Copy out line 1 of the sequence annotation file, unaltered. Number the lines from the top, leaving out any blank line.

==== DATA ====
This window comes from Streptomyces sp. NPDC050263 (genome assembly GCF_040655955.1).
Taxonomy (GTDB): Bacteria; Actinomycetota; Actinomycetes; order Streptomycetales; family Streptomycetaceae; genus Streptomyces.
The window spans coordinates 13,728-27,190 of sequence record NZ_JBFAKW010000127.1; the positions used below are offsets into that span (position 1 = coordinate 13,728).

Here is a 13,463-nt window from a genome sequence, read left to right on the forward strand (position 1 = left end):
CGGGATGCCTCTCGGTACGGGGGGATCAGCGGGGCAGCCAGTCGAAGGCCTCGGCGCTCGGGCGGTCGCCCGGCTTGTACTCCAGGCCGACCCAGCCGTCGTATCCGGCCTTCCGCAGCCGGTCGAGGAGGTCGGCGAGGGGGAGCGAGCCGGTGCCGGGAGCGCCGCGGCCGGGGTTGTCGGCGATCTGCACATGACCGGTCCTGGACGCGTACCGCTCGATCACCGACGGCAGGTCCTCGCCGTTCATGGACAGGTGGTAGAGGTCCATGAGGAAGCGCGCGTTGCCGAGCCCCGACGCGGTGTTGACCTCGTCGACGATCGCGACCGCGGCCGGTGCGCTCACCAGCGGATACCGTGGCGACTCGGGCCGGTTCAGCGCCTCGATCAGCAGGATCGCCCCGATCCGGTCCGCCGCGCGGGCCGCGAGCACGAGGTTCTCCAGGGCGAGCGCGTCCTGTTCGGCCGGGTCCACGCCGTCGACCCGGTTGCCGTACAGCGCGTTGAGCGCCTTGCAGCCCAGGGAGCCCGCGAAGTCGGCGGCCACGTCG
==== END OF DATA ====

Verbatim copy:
This window comes from Streptomyces sp. NPDC050263 (genome assembly GCF_040655955.1).